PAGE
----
The return of a blog is not an auspicious moment, but it’s worse to apologize for it. Yet, after literally years of half written missives sitting in Evernote, I’m trying again — shorter form stuff that’s just too long for 5 tweets, but short enough not to be annoying or Wrong.
WeChat has enjoyed absolutely explosive growth and has begun an international push the likes of which we don’t’ often see from Chinese companies. On my last trip through India, I saw WeChat’s TV ad with Lionel Messi eleventy billion times. It’s now one of the most frequently used apps worldwide.
All of this is interesting, but I wanted to reflect on how very Asian WeChat’s core offering is, and what that may say about the future of the global mobile experience:
I first installed Weixin not long after it launched. The feature set was thin, focusing on asynchronous voice chat, which was a unique solution to two issues facing the average Chinese smartphone mobile user:
- Voice calls are crazy expensive (if you consider PPP and compare it to data rates)
- Data services is spotty / slow, most users are on 2G, and 3G is really 3G in name-only.
WeChat’s asynchronous voice eliminates reliability issues for data-connection drive voice communications, for a fraction of the cost of the equivalent voice call.1 From my perspective, I grew up with Answering machines and Voicemail, so I hated (and continue to rarely use) the Voice Chat feature. I don’t get it. Also, I was clearly not the target user.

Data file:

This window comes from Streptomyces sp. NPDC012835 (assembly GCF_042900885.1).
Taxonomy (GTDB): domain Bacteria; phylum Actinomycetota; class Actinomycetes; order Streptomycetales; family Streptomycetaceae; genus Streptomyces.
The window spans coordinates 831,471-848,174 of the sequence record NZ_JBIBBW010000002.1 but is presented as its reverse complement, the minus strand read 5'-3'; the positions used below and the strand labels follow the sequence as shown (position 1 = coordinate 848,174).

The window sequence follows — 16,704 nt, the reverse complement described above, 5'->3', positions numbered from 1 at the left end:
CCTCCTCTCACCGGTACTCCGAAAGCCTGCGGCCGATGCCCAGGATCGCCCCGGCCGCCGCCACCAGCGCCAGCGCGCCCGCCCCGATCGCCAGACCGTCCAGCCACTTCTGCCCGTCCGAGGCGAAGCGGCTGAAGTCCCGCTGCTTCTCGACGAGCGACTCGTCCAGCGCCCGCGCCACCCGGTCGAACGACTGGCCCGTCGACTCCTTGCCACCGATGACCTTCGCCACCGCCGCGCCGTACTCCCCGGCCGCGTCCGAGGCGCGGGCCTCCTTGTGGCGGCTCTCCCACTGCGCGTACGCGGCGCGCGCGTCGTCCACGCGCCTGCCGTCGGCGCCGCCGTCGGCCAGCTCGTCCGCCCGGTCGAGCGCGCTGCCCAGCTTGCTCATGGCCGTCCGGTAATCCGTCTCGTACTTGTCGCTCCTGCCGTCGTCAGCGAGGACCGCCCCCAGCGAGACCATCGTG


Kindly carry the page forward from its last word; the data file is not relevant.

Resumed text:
While WeChat has expanded past this Asynchronous voice feature, it’s dominance in China has been so amazing that every other IP messaging service has added a version of asynchronous Voice Chat: WhatsApp, the very most western of IP messaging services, is the final adopter to launch voice chat this month
I look at this two ways:
* If your app solves a pressing problem for an Asian market, you’ve got a shot at tons of users (forgetting that revenue problem for a moment)
* “western” apps are looking to Asia to grow their businesses, and adopting features that may not be in demand within their core user base.
I could go on and make a deeper point, but let’s keep the first post in 2 years a bit light, eh?
1 It also wasn’t really their idea, Bubbly[http;//bubblemotion.com] launched earlier with a similar voice-chat offering, but was mysteriously was blocked in China not long before WeChat’s launch.